6. Open the Home.html file located in the Addin> Home directory and remove all the contents from inside the <body> tag. Then add wordcloud2.js inside the <head> tag as follows:


7. After this, we will create a header in the page with the application name, a <canvas> element to contain the word cloud, with two buttons to generate a new word cloud from the selected text and to add the word cloud into the document. It can be achieved by adding the following code in the markup inside the <body> tag.

<div id=”"content-header"”>
<h1 style=”"text-align:center;font-weight:bold;padding-top:10px";”>Word Cloud Generator</h1>
<div id=”"content-main"”>
<div id=”"word-cloud-container"”>
<canvas id=”"word-cloud-placeholder"” width="”250"” height=”"250"” class=”"canvas"”></canvas>
<div id="”word-cloud-btn-container"”>
<button id="”cloud-from-selection”">Generate Cloud From Selected Text</button>
<button id="”insert-cloud-to-document"”>Insert Word Cloud To Document</button>

8. Open the home.js file in the same directory. Here, we will define a draw() function that will take a string as parameter, split it into words and generate a word cloud out of it.

function draw(words) {
var list = [['‘This'’, 20],[‘'is' ‘, 18],[‘'the'’, 16],['‘default'’, 15],['‘Word'’, 22],['‘Cloud’', 20]];
if (words) {
var newList = [];
var regex = /[^\s\.,!?]+/g;
var individualWords = words.match(regex); // Split individual words from sentences
if (individualWords) {
individualWords.forEach(function(word) {
var wordEntry = [];
wordEntry.push(Math.floor(Math.random() * 15) + 1);
list = newList;
} else {
app.showNotification(‘'No data was selected. Please select some data in document’');
WordCloud(document.getElementById('‘word-cloud-placeholder'’), {
list: list,
fontFamily:'‘Finger Paint, cursive, sans-serif'’,
gridSize: 16,
weightFactor: 2,
shuffle: false,
rotateRatio: 0

9. Now, we will use the Office.js function to get the selected text from the document and pass it to the draw() method, on clicking the button (with the ID cloud-from-selection).

$("“#cloud-from-selection”").on('‘click'’, function () { Office.context.document.getSelectedDataAsync(Office.CoercionType.Text,
function (result) {
if (result.status === Office.AsyncResultStatus.Succeeded) {
if (result.value == ""“”) {
app.showNotification(‘'No data was selected. Please select some data in document’');
} else {
} else {
app.showNotification('‘Error:'’, result.error.message);

10. Then, we will need a function to insert the word cloud image into the document. There are two ways of achieving this. We will have to check if the running version of Word supports the insertion of base64 encoded images, in which case we will directly insert it in the document, or else we will send the image to a server side script, save the image on the server and then insert an <img> tag with the URL of the saved image. The functions to do this will be as shown below:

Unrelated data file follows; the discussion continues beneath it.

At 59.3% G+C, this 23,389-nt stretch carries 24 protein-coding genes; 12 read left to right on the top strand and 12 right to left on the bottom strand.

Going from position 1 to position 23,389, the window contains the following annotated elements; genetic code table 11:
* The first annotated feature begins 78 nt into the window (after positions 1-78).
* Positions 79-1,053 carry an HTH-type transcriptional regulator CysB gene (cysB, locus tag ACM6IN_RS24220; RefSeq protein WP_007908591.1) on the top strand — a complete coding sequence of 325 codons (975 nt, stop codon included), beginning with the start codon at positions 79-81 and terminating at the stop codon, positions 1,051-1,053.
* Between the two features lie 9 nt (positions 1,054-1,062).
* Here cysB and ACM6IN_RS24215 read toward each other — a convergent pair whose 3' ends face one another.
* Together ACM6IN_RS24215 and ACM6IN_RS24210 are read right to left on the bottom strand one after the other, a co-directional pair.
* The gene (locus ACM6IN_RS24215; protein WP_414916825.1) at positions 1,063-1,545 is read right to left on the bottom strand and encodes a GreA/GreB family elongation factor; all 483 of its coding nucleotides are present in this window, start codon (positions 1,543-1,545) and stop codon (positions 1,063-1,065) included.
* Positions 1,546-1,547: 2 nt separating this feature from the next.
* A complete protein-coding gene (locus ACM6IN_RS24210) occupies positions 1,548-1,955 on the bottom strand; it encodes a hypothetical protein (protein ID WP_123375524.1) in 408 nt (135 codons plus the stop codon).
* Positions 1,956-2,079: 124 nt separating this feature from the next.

function setHTMLImage(imageHTML) {
imageHTML, { coercionType: Office.CoercionType.Html },
function (asyncResult) {
if (asyncResult.status == “"failed"”) {
app.showNotification(‘'Error:' ‘ + asyncResult.error.message);
function setBase64Image(imageBase64Data) {
Office.context.document.setSelectedDataAsync(imageBase64Data, {
coercionType: Office.CoercionType.Image,
function (asyncResult) {
if (asyncResult.status === Office.AsyncResultStatus.Failed) {
app.showNotification ("“Action failed with error: “" + asyncResult.error.message);

Finally, we will call these functions on clicking the button (with the ID insert-cloud-to-document).We will use some feature detection to call the appropriate function, as follows:

if (Office.context.requirements.isSetSupported(‘'ImageCoercion'’, '‘1.1'’)) {
var $canvas = $(‘'#word-cloud-placeholder'’);
var imageData = $canvas[0].toDataURL();
imageBase64Data = imageBase64Data.replace(/^data:image\/(png|jpg);base64,/, “""”); setBase64Image(imageData);
} else {
// get the imageURL from a server side script that saves the image on a server and return the //URL.
var imageHTML = “"<img "“+"”src'"=’” + imageURL + "'“’ img/>"”;
Figure 2

Figure 2: Screenshot of our word cloud add-in

11. That’s pretty much it. Now you can hit the Start button in Visual Studio and see the application running, and if you want to download the complete source code, it is available on GitHub ( The final add-in looks like what’s shown in Figure 2.